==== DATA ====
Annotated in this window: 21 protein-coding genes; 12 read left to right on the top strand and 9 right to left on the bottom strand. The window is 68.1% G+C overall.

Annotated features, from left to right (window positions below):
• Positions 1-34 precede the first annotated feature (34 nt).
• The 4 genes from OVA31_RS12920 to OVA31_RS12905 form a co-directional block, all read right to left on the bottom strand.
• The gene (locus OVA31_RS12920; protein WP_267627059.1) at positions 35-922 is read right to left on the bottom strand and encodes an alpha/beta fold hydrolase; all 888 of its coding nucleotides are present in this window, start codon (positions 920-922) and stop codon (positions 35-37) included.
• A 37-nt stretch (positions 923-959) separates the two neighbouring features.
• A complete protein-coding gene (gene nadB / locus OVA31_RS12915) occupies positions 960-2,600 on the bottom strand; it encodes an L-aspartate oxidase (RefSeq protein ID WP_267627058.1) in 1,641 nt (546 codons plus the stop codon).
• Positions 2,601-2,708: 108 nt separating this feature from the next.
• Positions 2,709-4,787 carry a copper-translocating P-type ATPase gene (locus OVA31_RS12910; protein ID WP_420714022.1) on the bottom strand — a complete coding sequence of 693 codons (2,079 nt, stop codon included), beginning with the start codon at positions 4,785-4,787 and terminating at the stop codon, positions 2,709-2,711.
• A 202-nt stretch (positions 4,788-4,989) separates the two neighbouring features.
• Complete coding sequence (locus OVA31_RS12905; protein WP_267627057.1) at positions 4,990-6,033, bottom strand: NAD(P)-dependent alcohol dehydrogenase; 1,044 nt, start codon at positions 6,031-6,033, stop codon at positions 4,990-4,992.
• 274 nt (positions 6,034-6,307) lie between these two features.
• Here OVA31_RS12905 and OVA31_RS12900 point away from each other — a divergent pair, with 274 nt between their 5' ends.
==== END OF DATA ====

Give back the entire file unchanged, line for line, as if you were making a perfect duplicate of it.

Annotated in this window: 21 protein-coding genes; 12 read left to right on the top strand and 9 right to left on the bottom strand. The window is 68.1% G+C overall.

Annotated features, from left to right (window positions below):
• Positions 1-34 precede the first annotated feature (34 nt).
• The 4 genes from OVA31_RS12920 to OVA31_RS12905 form a co-directional block, all read right to left on the bottom strand.
• The gene (locus OVA31_RS12920; protein WP_267627059.1) at positions 35-922 is read right to left on the bottom strand and encodes an alpha/beta fold hydrolase; all 888 of its coding nucleotides are present in this window, start codon (positions 920-922) and stop codon (positions 35-37) included.
• A 37-nt stretch (positions 923-959) separates the two neighbouring features.
• A complete protein-coding gene (gene nadB / locus OVA31_RS12915) occupies positions 960-2,600 on the bottom strand; it encodes an L-aspartate oxidase (RefSeq protein ID WP_267627058.1) in 1,641 nt (546 codons plus the stop codon).
• Positions 2,601-2,708: 108 nt separating this feature from the next.
• Positions 2,709-4,787 carry a copper-translocating P-type ATPase gene (locus OVA31_RS12910; protein ID WP_420714022.1) on the bottom strand — a complete coding sequence of 693 codons (2,079 nt, stop codon included), beginning with the start codon at positions 4,785-4,787 and terminating at the stop codon, positions 2,709-2,711.
• A 202-nt stretch (positions 4,788-4,989) separates the two neighbouring features.
• Complete coding sequence (locus OVA31_RS12905; protein WP_267627057.1) at positions 4,990-6,033, bottom strand: NAD(P)-dependent alcohol dehydrogenase; 1,044 nt, start codon at positions 6,031-6,033, stop codon at positions 4,990-4,992.
• 274 nt (positions 6,034-6,307) lie between these two features.
• Here OVA31_RS12905 and OVA31_RS12900 point away from each other — a divergent pair, with 274 nt between their 5' ends.